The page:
It has been seven years since the People's Consultative Assembly issued a decree around the Indonesian Military, which was supposed to see soldiers accused of a criminal act tried in a civilian court.
Instead, a military tribunal is still being used for this purpose.
The decree also recommended the military tribunal only hear military discipline-related violations by soldiers.
But there remain regulations around specific prosecutions for soldiers who have committed a criminal act.
TNI can however argue the Defense Ministry is responsible for the acceleration of both the takeover of the TNI businesses and the immediate enforcement of civilian court prosecution for non-military criminal acts by soldiers.
Another public focal point is the rare prosecution of soldiers or officers implicated in corruption cases within the military institutions.
The only ongoing prosecution of such military-related graft cases is the investigation into the alleged corruption at the Indonesian Military's insurance company PT Asabri.
This case, however, does not implicate any active military officers.
One of the suspects being questioned by the Attorney General's Office is a retired two-star general who was once chairman of Asabri, Subardi Midjaya.
Another aspect the TNI has to consider is the implementation of its territorial command.
The command system has caused serious problems, onlookers said, mainly human rights issues, due partly to the military's repressive approach toward any opposition or force against the ruling New Order government.
It is imperative the TNI redefine its territorial concept to meet global security threats and challenges.
Most importantly, any decision taken by TNI headquarters on the concept should be transparent and open for evaluation by the general public.
Wise men say there are three categories of men.
One is stupid. Why? Because their life today is worse than yesterday's life.
The second category are losers, because their life today is similar with that of yesterday's.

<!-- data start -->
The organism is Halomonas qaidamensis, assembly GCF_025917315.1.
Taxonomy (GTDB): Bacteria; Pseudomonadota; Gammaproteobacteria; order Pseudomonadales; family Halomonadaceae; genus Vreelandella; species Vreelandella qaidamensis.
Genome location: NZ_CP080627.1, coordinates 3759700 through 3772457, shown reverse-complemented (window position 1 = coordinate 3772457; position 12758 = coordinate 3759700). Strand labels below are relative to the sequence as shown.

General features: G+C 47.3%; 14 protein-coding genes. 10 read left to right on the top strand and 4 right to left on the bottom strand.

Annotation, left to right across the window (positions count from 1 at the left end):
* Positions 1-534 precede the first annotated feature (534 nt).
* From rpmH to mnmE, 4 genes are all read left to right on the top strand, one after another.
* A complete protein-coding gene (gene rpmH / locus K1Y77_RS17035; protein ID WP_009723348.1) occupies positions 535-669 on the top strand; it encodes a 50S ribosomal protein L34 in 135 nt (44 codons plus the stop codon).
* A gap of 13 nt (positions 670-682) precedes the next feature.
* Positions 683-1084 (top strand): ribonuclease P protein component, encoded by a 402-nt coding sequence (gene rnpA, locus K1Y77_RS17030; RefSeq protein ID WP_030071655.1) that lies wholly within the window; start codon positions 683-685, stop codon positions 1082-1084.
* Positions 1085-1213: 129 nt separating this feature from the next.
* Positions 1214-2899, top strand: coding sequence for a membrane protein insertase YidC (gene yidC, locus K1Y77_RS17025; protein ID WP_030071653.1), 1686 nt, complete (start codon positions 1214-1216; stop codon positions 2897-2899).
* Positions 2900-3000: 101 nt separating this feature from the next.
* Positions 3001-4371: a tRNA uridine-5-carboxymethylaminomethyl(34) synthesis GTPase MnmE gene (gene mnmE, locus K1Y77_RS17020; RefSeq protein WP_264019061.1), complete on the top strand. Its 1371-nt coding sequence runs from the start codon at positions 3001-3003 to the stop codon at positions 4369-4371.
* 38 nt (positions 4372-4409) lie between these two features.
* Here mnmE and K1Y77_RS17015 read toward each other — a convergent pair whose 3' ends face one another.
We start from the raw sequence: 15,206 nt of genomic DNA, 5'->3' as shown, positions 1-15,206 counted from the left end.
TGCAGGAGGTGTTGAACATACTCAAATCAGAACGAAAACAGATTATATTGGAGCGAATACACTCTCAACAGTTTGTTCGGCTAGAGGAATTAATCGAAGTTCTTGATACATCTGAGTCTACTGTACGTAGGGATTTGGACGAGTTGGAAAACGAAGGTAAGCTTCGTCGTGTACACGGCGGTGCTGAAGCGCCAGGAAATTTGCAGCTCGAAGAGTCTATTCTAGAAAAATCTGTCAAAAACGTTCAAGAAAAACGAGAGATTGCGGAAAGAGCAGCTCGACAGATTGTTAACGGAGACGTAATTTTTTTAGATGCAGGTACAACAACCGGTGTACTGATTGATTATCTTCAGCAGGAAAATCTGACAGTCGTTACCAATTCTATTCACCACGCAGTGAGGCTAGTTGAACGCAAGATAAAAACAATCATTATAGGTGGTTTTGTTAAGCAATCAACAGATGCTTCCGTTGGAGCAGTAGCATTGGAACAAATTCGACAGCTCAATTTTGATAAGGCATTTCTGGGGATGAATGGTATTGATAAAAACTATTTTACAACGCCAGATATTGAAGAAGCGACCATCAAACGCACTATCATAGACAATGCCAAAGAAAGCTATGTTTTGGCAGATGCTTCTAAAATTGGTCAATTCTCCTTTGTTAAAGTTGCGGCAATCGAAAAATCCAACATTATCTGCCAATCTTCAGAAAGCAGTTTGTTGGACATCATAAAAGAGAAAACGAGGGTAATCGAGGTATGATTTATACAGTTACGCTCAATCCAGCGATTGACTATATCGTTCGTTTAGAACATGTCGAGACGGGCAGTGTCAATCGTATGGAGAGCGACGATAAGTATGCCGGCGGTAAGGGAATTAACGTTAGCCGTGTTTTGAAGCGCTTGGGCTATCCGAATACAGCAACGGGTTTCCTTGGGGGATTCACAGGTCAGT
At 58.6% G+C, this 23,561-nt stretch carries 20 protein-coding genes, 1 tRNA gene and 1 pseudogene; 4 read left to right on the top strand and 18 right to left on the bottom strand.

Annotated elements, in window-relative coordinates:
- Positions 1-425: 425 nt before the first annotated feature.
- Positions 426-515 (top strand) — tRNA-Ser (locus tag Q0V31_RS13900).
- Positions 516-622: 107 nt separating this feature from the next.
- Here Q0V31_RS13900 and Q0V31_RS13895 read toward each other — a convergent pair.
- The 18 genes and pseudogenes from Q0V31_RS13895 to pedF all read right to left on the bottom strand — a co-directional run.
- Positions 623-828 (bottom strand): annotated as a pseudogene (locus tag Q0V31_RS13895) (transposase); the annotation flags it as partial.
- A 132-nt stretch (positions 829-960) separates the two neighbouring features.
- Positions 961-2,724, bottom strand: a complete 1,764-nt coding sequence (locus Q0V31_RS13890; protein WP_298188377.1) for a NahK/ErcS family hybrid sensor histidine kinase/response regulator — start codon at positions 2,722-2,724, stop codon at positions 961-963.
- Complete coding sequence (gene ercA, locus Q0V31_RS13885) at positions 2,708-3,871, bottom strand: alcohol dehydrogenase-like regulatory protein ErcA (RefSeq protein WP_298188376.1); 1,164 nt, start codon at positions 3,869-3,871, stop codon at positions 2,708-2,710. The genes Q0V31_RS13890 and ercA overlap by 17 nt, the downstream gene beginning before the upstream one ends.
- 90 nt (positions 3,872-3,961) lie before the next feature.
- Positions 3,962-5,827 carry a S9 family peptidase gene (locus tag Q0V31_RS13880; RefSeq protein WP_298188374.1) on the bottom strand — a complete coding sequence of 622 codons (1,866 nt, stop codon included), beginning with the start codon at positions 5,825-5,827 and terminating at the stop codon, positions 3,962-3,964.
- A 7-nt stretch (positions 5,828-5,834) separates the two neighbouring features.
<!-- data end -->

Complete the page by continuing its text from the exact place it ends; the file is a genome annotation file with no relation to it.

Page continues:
The last category are winners, because they are the ones who ensure their life today is better than yesterday's.
Common sense would see everyone bargaining for a spot in the third group.
But people's expectations do not always match the reality with which they must deal.
An intriguing question is whether the TNI would also evaluate its target achievement through the stupid-loser-winner approach.
The TNI alone will determine whether its institution today is better than, the same as, or worse than yesterday's.
Global Integrity Washington, DC [No date available]
Indonesian Military and Prostitution Racket
By Andreas Harsono
Clad in a sarong and cotton shirt, Chief Sergeant Ukas seemes like an ordinary shopkeeper. He runs a family store next to his house on the outskirts of Merauke, a town in Indonesia's troubled Papua province. "I'm a retiree now," he says with a smile. In fact, Ukas retired from not one profession but two: the Army and the prostitution racket.
In 1996, when Ukas was the treasurer of the Merauke Military Command, he established the Nikita bar in downtown Merauke. Most town residents knew the Nikita made its money from the sex trade. "We usually bring in girls from Java or Makassar," Ukas said. "We contract them for three or four months. We also regularly check their health," he added.
Ukas is one of thousands of Indonesian military officers who profit from shadowy side jobs. Although they know it is illegal, the practice is so pervasive it's almost taken for granted. Even former President Suharto, the Army general who ruled Indonesia with an iron fist, was once demoted for smuggling. "Our salaries are not enough; we have to find extra income," Ukas argued.
Soldiers find ample opportunity in Indonesia, composed of thousands of islands stretching some 3,200 miles from east to west. Its 210 million people speak more than 500 different languages. Nearly 90 percent of its population is Muslim, concentrated on the islands of Java and Sumatra, though eastern provinces like Papua have a Christian majority.
Ethnic violence and separatist movements riddle Indonesia's modern history. Now many question whether Indonesia can survive as a nation-state given that its people's only common history is their Dutch colonial past. Suharto managed to keep the country together by brutal means after he rose to power in 1965, but after he left power in May 1998, the institutions he built began to crumble.
A common thread running through the chaos of Indonesian history is corruption within the Indonesian military (TNIčTentara Nasional Indonesia). The New York-based group Human Rights Watch published a 126-page report in June 2006 titled "Too High a Price: The Human Rights Cost of the Indonesian Military's Economic Activities." The report described how the TNI raises money outside the government budget through a sprawling network of legal and illegal businesses.